Genesis 12; Matthew 11; Nehemiah 1; Acts 11
THIS PASSAGE, Genesis 12, marks a turning point in God’s unfolding plan of redemption. From now on, the focus of God’s dealings is not scattered individuals, but a race, a nation. This is the turning point that makes the Old Testament documents so profoundly Jewish. And ultimately, out of this race come law, priests, wisdom, patterns of relationships between God and his covenant people, oracles, prophecies, laments, psalms ó a rich array of institutions and texts that point forward, in ways that become increasingly clear, to a new covenant foretold by Israel’s prophets.
Even in this initial covenant with Abram, God includes a promise that already expands the horizons beyond Israel, a promise that repeatedly surfaces in the Bible. God tells Abraham, “All peoples on earth will be blessed through you” (12:3). Lest we miss its importance, the book of Genesis repeats it (18:18; 22:18; 16:4; 28:14). A millennium later, the same promise is refocused not on the nation as a whole, but on one of Israel’s great kings: “May his name endure forever; may it continue as long as the sun. All nations will be blessed through him, and they will call him blessed” (Ps. 72:17). The “evangelical prophet” often articulates the same breadth of vision (e.g., Isa. 19:23-25). The earliest preaching in the church, after the resurrection of Jesus, understood that the salvation Jesus had introduced was a fulfillment of this promise to Abraham (Acts 3:25). The apostle Paul makes the same connection (Gal. 3:8).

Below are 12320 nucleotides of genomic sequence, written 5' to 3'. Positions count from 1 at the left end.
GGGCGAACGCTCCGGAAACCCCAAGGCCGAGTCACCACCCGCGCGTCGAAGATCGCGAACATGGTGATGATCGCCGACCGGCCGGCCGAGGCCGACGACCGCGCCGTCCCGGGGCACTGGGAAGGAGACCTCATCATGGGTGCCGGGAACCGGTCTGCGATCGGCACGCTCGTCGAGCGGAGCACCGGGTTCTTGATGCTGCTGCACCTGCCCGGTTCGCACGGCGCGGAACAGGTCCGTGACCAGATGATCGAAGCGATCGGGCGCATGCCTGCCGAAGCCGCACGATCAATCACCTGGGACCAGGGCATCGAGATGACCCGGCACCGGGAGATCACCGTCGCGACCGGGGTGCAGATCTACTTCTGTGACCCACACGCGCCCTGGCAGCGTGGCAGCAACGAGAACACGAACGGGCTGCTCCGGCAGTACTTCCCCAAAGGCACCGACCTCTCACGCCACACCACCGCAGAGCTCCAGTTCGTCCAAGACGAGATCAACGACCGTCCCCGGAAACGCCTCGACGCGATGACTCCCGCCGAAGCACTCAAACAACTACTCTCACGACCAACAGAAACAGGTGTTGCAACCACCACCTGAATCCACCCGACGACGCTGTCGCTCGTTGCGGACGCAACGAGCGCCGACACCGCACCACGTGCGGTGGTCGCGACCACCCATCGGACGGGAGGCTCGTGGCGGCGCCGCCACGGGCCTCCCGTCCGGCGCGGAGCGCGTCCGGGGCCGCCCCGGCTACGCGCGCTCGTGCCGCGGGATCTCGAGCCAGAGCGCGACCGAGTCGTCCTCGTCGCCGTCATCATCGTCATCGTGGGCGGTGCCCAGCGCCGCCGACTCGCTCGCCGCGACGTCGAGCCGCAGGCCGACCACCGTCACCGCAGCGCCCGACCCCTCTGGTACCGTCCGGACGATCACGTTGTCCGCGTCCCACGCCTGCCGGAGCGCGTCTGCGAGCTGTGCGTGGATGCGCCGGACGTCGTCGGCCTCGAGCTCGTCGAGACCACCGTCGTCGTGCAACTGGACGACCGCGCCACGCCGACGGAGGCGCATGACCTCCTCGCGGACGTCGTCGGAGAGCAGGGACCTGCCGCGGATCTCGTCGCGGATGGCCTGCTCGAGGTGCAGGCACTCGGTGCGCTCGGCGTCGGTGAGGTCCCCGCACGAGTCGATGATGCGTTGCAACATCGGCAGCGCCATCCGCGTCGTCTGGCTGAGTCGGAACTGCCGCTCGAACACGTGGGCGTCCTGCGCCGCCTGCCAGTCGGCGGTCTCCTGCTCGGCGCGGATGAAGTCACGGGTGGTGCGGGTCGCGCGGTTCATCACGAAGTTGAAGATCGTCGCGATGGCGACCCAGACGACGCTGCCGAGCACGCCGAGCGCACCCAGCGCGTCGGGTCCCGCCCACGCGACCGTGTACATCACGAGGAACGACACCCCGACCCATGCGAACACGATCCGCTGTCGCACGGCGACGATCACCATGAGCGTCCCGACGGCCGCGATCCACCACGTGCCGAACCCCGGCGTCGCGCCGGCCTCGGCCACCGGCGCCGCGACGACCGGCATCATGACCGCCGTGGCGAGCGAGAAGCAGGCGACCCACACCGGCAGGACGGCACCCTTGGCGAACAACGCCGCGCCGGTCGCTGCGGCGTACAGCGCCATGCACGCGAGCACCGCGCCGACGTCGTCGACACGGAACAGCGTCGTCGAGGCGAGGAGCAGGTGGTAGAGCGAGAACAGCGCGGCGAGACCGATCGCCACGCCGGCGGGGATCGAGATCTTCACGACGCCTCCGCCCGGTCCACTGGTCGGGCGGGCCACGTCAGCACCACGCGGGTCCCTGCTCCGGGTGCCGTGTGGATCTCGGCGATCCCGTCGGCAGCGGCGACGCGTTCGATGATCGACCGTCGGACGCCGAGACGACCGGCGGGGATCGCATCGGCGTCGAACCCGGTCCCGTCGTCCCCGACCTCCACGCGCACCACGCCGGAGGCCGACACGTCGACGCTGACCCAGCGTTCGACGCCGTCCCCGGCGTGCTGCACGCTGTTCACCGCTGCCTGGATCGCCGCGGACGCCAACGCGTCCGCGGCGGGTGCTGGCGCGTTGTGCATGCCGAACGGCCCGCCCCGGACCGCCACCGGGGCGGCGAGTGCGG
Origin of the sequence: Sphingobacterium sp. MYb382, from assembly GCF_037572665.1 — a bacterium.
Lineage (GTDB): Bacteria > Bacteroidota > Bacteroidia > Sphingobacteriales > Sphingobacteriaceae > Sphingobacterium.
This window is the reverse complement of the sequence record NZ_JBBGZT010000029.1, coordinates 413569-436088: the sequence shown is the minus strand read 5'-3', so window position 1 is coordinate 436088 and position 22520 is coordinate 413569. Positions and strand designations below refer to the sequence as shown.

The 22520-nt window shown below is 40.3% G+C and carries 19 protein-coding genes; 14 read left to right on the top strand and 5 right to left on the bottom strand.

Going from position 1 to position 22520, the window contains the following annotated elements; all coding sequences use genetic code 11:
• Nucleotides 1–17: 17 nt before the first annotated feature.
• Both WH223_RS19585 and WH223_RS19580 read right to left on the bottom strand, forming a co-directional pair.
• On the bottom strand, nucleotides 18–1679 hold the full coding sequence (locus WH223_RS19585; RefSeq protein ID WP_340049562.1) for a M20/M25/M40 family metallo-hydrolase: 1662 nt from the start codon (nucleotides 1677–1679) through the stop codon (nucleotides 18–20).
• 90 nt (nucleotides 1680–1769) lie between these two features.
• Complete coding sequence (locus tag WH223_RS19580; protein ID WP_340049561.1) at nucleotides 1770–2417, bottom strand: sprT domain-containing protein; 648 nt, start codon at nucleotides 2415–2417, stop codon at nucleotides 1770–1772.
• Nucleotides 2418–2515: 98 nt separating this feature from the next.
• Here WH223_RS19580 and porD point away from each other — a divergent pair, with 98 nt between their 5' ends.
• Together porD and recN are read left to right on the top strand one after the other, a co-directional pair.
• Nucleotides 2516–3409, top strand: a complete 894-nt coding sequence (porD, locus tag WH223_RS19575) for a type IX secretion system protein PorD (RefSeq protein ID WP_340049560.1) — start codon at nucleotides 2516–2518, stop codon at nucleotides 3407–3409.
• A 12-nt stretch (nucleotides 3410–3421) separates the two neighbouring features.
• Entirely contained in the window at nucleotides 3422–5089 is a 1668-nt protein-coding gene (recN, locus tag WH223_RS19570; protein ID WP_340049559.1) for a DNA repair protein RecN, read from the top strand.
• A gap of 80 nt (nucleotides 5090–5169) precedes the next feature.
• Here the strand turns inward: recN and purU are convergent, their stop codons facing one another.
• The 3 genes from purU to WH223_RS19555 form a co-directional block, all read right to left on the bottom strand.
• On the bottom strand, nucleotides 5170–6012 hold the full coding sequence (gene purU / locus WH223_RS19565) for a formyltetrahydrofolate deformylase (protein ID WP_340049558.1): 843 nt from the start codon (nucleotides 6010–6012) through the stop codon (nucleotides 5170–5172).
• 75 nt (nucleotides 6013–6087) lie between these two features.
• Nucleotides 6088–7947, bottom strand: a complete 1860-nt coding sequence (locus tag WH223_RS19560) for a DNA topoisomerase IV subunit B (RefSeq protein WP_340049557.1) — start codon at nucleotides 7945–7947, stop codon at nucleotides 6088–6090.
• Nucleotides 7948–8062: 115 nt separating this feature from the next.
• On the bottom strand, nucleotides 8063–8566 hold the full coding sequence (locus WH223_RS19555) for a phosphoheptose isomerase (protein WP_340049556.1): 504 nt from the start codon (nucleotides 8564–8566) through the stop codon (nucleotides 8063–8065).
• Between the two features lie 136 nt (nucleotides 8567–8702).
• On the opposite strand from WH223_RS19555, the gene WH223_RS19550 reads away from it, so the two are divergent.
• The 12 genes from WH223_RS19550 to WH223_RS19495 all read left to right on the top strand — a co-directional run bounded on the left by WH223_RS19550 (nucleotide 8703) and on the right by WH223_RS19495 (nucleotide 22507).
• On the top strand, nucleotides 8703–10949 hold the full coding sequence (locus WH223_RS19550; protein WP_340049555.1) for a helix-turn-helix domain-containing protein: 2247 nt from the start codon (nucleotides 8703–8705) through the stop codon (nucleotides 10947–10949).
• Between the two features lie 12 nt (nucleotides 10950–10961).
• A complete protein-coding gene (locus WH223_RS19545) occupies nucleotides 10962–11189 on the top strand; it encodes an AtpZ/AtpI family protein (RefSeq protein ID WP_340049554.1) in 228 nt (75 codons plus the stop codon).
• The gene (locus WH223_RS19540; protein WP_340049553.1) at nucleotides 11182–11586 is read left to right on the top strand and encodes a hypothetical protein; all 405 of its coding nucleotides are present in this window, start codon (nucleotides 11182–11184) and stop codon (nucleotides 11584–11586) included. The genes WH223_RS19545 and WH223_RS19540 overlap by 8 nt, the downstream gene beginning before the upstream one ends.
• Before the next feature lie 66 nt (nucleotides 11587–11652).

Even when the passage in Genesis is not explicitly cited, the same stance — that God’s ultimate intentions were from the beginning to bring men and women from every race into the new humanity he was forming ó surfaces in a hundred ways. In fact, quite apart from this passage, two of the three remaining passages in today’s readings point in the same direction. In Matthew 11:20-24, Jesus makes it clear, in disturbing language, that on the last day pagan cities, though punished, may be punished less severely than the cities of Israel who enjoyed the unfathomable privilege of hearing Jesus for themselves, and seeing his miracles, but who made nothing of it. His own invitation is broad: “Come to me, all you who are weary and burdened, and I will give you rest” (Matt. 11:28). And in Acts 11, Peter recounts his experiences with Cornelius and his household to the church in Jerusalem, leading them to conclude, “So then, God has granted even the Gentiles repentance unto life” (Acts 11:18).
Christ receives the unrestrained praise of heaven, because with his blood he purchased people for God “from every tribe and language and people and nation” (Rev. 5:9).